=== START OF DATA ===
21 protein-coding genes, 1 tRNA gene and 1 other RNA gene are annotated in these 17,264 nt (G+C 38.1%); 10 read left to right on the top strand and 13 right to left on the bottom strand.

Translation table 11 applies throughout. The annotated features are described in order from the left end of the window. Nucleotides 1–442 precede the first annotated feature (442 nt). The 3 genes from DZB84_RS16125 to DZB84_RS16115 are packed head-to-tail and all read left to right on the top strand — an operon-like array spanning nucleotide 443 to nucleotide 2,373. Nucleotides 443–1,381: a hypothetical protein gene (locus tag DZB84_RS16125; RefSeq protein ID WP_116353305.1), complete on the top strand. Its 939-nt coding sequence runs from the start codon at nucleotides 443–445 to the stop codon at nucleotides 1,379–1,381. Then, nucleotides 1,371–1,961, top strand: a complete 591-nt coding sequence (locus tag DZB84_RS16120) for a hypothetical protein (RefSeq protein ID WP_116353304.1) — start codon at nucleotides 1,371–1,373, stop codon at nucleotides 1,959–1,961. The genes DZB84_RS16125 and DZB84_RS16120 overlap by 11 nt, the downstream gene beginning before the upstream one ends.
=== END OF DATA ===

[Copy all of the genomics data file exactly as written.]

21 protein-coding genes, 1 tRNA gene and 1 other RNA gene are annotated in these 17,264 nt (G+C 38.1%); 10 read left to right on the top strand and 13 right to left on the bottom strand.

Translation table 11 applies throughout. The annotated features are described in order from the left end of the window. Nucleotides 1–442 precede the first annotated feature (442 nt). The 3 genes from DZB84_RS16125 to DZB84_RS16115 are packed head-to-tail and all read left to right on the top strand — an operon-like array spanning nucleotide 443 to nucleotide 2,373. Nucleotides 443–1,381: a hypothetical protein gene (locus tag DZB84_RS16125; RefSeq protein ID WP_116353305.1), complete on the top strand. Its 939-nt coding sequence runs from the start codon at nucleotides 443–445 to the stop codon at nucleotides 1,379–1,381. Then, nucleotides 1,371–1,961, top strand: a complete 591-nt coding sequence (locus tag DZB84_RS16120) for a hypothetical protein (RefSeq protein ID WP_116353304.1) — start codon at nucleotides 1,371–1,373, stop codon at nucleotides 1,959–1,961. The genes DZB84_RS16125 and DZB84_RS16120 overlap by 11 nt, the downstream gene beginning before the upstream one ends.